In latest edition of The Wright Toolbox:
- Be Smarter Than Harvard
Be Smarter Than Harvard
Harvard University is widely considered to be one of the best institutions of higher learning in the country, if not the world. This is a place of really smart people doing really smart things. And yet, Harvard may lose millions of dollars because it failed to do a really simple thing – provide timely notice to its insurance company. This article is just a quick reminder to everyone that if you have an insured claim situation arise, please make sure to determine what your notice obligations are under your applicable insurance policies and then make sure you comply with those requirements. Failure to do so could result in lost coverage.
In the Harvard case, its undergraduate admissions program was sued. Harvard had primary insurance coverage for such a suit, and also had an excess insurance policy from a different carrier. The excess policy was designed to address such things as excess defense costs over the policy limit of the primary policy. Harvard incurred over $25 million in litigation costs addressing the lawsuit, and, indeed, had to turn to the excess policy.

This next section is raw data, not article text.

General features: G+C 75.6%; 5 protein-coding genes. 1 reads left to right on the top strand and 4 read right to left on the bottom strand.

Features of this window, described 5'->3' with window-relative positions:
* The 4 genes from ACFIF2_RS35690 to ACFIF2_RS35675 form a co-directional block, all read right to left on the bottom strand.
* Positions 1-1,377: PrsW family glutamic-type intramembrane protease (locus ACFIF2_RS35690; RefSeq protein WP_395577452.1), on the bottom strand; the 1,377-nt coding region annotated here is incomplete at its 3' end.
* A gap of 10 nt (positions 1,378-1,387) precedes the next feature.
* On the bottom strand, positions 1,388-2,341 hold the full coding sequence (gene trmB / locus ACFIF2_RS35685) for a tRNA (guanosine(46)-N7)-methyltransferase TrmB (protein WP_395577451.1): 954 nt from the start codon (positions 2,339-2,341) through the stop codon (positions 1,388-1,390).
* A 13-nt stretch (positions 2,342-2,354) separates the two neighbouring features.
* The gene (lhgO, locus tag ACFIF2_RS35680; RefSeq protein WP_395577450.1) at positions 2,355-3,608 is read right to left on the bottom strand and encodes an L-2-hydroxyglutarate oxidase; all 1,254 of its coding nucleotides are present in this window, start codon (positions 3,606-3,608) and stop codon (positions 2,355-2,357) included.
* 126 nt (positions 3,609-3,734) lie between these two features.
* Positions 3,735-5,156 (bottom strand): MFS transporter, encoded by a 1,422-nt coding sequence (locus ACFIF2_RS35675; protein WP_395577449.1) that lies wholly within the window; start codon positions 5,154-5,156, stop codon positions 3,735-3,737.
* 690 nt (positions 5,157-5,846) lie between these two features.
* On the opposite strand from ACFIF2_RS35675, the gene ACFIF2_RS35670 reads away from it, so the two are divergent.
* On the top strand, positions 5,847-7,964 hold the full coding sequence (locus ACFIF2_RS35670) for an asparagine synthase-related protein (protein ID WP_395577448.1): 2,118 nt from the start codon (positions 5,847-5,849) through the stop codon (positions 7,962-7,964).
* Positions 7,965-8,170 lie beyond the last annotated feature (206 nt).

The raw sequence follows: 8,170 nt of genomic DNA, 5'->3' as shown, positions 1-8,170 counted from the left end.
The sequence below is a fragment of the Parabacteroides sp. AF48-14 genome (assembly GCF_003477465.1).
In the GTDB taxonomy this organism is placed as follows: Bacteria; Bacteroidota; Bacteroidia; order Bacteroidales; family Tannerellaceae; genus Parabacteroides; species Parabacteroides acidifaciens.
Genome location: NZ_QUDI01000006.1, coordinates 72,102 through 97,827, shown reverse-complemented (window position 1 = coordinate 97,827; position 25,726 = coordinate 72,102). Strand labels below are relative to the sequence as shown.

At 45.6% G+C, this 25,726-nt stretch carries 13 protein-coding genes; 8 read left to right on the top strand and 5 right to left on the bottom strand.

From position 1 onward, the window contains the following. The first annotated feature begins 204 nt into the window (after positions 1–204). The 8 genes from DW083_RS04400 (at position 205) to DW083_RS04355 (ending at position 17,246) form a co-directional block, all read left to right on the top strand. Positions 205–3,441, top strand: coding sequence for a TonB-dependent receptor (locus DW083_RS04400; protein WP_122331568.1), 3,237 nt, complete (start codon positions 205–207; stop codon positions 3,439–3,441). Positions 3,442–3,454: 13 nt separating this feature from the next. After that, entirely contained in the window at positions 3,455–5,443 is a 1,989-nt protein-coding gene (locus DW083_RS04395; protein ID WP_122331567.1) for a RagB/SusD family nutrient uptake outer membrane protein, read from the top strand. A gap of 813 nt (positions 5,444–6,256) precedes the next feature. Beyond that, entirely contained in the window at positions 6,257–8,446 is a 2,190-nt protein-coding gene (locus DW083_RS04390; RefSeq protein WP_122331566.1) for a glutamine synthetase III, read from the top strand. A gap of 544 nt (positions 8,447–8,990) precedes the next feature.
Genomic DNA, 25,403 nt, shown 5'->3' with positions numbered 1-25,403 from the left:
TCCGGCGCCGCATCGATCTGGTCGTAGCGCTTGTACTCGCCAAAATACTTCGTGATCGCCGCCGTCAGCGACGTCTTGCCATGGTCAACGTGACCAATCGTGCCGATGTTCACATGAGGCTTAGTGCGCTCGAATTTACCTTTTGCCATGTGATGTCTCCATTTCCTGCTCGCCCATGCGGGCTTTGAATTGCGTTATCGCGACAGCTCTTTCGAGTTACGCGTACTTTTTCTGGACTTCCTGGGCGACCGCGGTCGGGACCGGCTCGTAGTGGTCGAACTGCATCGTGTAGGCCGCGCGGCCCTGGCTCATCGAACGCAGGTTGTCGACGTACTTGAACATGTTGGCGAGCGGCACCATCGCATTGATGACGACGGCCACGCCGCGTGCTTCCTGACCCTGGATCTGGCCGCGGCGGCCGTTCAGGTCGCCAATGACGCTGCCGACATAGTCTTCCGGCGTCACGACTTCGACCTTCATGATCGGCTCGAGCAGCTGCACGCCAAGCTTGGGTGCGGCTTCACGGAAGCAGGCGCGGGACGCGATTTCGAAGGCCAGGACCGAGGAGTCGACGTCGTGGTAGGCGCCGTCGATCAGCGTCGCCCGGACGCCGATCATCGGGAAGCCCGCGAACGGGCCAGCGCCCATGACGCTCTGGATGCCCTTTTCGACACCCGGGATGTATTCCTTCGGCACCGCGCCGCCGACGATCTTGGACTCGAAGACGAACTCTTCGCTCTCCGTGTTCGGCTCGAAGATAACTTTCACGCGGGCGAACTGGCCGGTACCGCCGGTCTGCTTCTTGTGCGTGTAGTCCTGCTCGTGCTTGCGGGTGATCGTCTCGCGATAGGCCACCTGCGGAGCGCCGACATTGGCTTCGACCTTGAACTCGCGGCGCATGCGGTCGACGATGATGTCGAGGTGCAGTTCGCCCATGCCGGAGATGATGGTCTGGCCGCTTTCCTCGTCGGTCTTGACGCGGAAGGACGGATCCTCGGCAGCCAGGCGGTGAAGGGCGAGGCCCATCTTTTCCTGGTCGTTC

The excess policy was a claims made and reported policy that required a claim to have occurred during the policy period and the insured to provide a written notice of the claim within 90 days after the end of the policy period. The claim occurred within the policy period, but Harvard did not provide notice to the excess policy carrier until more than a year after the policy period expired.
The excess carrier denied coverage and Harvard filed suit against the carrier seeking coverage arguing that the late notice was not prejudicial and that the carrier had actual knowledge of the litigation. The court granted summary judgment in favor of the excess carrier and held that Harvard’s failure to satisfy the condition precedent of providing timely notice invalidated the coverage under the excess policy. Now, the Harvard case was decided under Massachusetts law and the same result may not have been reached had the case been decided under Maryland law, but the point is still valid – know your policy notice requirements! Be smarter than Harvard.
If you have any questions regarding this matter, please do not hesitate to contact any member of the WCS Insurance Defense Practice Group.